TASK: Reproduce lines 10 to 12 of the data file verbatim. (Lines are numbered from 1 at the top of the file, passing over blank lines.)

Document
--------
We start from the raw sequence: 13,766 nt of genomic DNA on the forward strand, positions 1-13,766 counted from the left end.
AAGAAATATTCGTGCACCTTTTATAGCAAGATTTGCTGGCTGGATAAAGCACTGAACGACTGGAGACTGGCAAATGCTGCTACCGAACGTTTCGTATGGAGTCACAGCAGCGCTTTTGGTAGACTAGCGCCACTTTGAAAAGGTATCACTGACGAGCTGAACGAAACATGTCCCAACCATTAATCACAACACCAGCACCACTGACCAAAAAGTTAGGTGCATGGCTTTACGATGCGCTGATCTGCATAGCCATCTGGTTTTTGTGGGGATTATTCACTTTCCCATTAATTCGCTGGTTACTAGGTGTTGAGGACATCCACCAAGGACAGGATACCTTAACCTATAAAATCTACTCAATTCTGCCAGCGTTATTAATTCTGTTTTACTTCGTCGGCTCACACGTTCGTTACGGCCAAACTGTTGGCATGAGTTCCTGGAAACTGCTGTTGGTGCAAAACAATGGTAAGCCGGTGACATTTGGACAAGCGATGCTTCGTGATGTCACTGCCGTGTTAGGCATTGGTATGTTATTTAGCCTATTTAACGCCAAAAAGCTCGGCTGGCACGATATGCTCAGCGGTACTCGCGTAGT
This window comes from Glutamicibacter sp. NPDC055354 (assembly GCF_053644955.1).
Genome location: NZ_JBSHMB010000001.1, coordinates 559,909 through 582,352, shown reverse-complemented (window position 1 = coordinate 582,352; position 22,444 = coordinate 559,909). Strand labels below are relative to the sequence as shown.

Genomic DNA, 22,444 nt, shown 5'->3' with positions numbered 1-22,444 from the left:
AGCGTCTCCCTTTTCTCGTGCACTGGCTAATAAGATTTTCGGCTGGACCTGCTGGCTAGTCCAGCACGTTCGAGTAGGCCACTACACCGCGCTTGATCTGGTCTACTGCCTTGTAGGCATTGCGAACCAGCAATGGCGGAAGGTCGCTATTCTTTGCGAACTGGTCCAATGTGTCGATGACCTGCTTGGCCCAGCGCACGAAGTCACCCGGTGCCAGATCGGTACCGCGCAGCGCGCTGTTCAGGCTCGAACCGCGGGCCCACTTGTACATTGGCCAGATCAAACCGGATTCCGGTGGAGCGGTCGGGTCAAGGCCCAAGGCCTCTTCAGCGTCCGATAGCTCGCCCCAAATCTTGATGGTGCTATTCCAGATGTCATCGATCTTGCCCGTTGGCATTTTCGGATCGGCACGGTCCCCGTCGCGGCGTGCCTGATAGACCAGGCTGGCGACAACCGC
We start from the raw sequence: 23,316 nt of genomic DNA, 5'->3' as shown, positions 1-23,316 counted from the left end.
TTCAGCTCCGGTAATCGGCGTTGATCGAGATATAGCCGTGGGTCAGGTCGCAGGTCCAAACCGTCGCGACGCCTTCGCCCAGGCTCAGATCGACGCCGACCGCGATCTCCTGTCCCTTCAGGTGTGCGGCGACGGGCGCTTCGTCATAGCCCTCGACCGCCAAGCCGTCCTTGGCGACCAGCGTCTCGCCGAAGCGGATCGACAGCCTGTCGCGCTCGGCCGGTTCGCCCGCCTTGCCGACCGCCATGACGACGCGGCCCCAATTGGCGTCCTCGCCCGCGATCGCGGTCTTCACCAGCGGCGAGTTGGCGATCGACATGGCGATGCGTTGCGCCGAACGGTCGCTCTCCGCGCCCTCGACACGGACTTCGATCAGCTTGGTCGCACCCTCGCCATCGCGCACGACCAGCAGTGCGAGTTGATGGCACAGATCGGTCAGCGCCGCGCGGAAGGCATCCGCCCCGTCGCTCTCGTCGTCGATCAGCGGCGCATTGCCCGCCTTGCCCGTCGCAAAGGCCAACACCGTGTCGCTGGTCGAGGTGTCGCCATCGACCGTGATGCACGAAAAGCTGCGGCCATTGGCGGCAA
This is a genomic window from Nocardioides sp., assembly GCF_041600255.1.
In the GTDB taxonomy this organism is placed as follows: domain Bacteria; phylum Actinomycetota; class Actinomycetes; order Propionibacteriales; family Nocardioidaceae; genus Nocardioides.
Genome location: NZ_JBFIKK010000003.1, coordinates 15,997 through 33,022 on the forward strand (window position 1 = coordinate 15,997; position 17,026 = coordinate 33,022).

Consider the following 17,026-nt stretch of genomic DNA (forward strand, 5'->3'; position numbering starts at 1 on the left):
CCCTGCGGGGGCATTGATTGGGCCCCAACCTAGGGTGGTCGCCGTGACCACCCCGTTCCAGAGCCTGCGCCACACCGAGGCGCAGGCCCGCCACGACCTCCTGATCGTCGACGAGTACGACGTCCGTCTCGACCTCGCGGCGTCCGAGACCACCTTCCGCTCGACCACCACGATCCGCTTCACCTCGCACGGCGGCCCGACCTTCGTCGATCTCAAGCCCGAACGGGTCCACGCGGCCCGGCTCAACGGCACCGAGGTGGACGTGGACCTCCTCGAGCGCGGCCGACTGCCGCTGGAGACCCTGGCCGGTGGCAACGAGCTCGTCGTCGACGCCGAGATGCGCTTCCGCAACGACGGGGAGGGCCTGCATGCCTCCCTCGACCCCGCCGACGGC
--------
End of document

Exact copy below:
In the GTDB taxonomy this organism is placed as follows: domain Bacteria; phylum Actinomycetota; class Actinomycetes; order Propionibacteriales; family Nocardioidaceae; genus Nocardioides.
Genome location: NZ_JBFIKK010000003.1, coordinates 15,997 through 33,022 on the forward strand (window position 1 = coordinate 15,997; position 17,026 = coordinate 33,022).

Consider the following 17,026-nt stretch of genomic DNA (forward strand, 5'->3'; position numbering starts at 1 on the left):